I’ve written a few years ago about bands and management using mediation as an excellent tool to strike a confidential deal allowing parties all to move forward and here again we see a court determining it is a potential way forward in this case for a Korean pop band who (and again I’m relying on the internet) shot to fame with Cupid in February this year.
Perhaps, as with many bands, Fifty Fifty want to break the mould from what seems to be machine generated pop nonsense and make something a bit different or better, I can’t imagine they’ll feature on my Spotify playlist (yeah I’m not that old) but you never know.
As click bait headlines go “Psycho Mediation” is a good one, and one I've clearly borrowed this week, but rather than being about knife wielding ADR specialists this article is focused on the psychology of mediation. Reminding us of that mediation seeks to move the focus from the parties to the problem.
Priming (the setting as much as the mind set) of the room is also important, you’ll see mediators have a particular way of setting out a room, no secret it aims to put you at ease remove the table where possible and not be opposite but alongside you. I’d not considered naming the rooms after peacekeepers, given the unknown background of clients I would hesitate to start naming rooms after who you think are important people and advocates of peace (one man’s Tony Blair peacemaker is another man’s Tony Blair warmonger).
And finally the art of reframing, turning a client’s objection into a question to help the other parties and the mediator understand your issue simple but effective psychological techniques which make the business of mediation easier to engage with and reach a conclusion.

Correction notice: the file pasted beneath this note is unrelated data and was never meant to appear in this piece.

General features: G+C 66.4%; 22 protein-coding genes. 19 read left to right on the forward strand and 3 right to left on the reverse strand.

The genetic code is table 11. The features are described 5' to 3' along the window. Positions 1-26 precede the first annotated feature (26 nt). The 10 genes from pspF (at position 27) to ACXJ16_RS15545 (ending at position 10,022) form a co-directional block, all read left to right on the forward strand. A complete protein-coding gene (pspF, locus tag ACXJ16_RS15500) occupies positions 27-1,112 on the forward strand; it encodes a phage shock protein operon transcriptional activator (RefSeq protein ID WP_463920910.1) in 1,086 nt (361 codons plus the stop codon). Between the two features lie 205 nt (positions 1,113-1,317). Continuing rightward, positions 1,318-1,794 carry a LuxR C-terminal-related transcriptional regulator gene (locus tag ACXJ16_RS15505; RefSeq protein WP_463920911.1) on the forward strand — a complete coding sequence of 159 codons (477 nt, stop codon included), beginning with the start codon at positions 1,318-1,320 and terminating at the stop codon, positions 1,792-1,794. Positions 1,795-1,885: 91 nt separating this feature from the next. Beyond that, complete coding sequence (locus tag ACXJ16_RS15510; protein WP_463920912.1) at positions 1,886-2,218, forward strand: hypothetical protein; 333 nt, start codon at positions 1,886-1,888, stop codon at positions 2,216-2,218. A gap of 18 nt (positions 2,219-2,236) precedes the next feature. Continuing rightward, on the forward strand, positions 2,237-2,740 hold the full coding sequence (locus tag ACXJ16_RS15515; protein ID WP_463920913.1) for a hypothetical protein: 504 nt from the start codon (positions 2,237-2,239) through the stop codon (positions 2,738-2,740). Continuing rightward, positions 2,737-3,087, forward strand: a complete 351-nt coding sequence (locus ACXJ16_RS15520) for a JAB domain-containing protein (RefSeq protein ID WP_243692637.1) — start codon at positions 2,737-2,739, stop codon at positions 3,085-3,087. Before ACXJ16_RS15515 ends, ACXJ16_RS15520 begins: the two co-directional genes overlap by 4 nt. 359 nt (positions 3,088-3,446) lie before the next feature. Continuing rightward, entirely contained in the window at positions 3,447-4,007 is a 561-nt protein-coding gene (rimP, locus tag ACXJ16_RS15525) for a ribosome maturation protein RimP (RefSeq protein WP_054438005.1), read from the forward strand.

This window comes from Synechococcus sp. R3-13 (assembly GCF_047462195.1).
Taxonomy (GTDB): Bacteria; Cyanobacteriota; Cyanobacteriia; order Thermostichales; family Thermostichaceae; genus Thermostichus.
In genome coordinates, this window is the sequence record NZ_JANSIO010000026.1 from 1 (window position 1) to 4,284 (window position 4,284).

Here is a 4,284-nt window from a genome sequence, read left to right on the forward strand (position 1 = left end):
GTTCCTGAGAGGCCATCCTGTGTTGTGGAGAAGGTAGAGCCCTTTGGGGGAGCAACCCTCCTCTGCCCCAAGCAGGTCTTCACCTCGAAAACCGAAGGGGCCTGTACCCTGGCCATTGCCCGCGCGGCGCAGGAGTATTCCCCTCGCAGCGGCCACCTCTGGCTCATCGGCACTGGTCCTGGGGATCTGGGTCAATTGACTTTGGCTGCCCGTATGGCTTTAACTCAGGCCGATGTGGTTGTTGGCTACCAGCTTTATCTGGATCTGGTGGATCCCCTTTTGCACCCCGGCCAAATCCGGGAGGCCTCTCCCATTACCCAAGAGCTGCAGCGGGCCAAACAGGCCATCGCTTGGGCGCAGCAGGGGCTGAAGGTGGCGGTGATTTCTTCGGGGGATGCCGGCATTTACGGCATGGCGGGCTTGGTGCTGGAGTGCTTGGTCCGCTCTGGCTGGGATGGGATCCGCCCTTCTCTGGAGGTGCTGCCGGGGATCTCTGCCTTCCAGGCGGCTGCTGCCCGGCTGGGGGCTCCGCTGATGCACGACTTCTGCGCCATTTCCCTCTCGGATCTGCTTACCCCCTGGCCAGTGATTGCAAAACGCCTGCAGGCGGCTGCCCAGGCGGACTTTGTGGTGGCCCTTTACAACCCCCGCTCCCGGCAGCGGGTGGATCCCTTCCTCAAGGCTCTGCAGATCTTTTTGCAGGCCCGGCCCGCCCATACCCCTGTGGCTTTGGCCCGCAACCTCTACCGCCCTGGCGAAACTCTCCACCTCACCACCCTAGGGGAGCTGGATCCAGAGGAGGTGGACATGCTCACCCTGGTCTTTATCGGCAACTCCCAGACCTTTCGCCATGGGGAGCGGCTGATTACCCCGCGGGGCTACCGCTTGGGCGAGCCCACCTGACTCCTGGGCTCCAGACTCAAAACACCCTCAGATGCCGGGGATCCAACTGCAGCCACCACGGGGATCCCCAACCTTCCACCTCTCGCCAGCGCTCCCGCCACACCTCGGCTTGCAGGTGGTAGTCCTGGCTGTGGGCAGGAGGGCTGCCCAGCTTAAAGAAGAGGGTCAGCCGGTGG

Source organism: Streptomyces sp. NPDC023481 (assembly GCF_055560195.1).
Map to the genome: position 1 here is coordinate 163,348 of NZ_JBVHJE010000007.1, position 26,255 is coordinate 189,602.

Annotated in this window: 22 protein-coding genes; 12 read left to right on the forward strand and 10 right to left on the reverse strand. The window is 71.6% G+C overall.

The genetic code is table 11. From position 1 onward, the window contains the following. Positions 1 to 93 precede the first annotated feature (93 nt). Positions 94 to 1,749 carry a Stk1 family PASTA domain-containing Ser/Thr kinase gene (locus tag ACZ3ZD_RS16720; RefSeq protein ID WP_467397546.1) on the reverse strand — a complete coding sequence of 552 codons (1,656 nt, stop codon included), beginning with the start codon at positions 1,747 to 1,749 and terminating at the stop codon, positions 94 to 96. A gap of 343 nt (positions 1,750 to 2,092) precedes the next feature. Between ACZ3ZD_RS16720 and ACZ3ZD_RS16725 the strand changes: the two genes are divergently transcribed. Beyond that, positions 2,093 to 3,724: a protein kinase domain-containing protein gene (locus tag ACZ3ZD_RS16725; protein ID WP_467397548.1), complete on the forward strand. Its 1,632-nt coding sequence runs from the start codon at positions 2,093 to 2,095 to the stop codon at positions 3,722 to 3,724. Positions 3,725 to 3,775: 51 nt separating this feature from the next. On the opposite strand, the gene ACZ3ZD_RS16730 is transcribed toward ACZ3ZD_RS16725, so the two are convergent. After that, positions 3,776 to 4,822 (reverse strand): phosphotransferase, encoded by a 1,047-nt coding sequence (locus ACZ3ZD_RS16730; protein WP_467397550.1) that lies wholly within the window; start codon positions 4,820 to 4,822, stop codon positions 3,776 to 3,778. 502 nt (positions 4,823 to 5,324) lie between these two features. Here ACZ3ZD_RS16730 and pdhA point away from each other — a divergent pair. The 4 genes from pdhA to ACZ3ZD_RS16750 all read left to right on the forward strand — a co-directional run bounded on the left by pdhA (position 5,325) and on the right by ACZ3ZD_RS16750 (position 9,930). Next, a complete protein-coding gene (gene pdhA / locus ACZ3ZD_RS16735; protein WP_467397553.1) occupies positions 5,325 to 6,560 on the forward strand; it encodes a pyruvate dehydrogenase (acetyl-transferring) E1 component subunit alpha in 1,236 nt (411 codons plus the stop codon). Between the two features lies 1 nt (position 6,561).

The three pillars of mediation remain it’s voluntary (at the moment), it’s confidential, the mediator is independent, by using those pillars to support your work the parties keep control, save costs, save time and energy and reduce stress. Finally this one is mediation, mediator jointly appointed, areas of discussion agreed and intention to be bound by the outcome.
In person or via electronic media as we’ve said before choose to mediate early and resolve your issues effectively, timeously, and with less stress and costs than going to your solicitor so you can get out choose a different path, not quite the road less travelled but perhaps the path less adversarial. You have an interest in the outcome the sooner you get round the mediation table the quicker you can move forward and avoid the grilling a cross examination in court would put you through.
By having a deep and meaningful discussions with parties the mediator elicits what the true “red-lines” are and where there is the potential for compromise, it is with this structured period of reflection that the parties are then able to reach an accord.
The flexible nature of mediation and the possible outcomes make it an ideal way to resolve disputes in an ever-changing world and the open nature of discussions in mediation whilst remaining confidential allows all sides to engage fully in the process and understand the needs of all involved allowing parties to reach a conclusion which both sides can live with and move on.
There are so many situations which could have been resolved by early intervention of mediation it continues to surprise me the lengths the public will go to avoid referral.
Whether you need a mediator to help out with a construction matter in the Northwest, or council’s plans in Cheshire, a civil mediator in London, a commercial mediator in Manchester, a dispute resolution for your family in Liverpool, a neighbourhood mediation in Stockport, then our mediators at Northwest Mediation can help.
Mediation is cheaper, quicker and less stressful than running any case to court, it can help with any dispute whether it's an employment issue or the sale at an under value of a property, a fight with a neighbour, family issues, commercial disputes, civil mediation or inheritance, wills and probate arguments contact me at Northwest Mediation on 0161 667 4418 or via email at firstname.lastname@example.org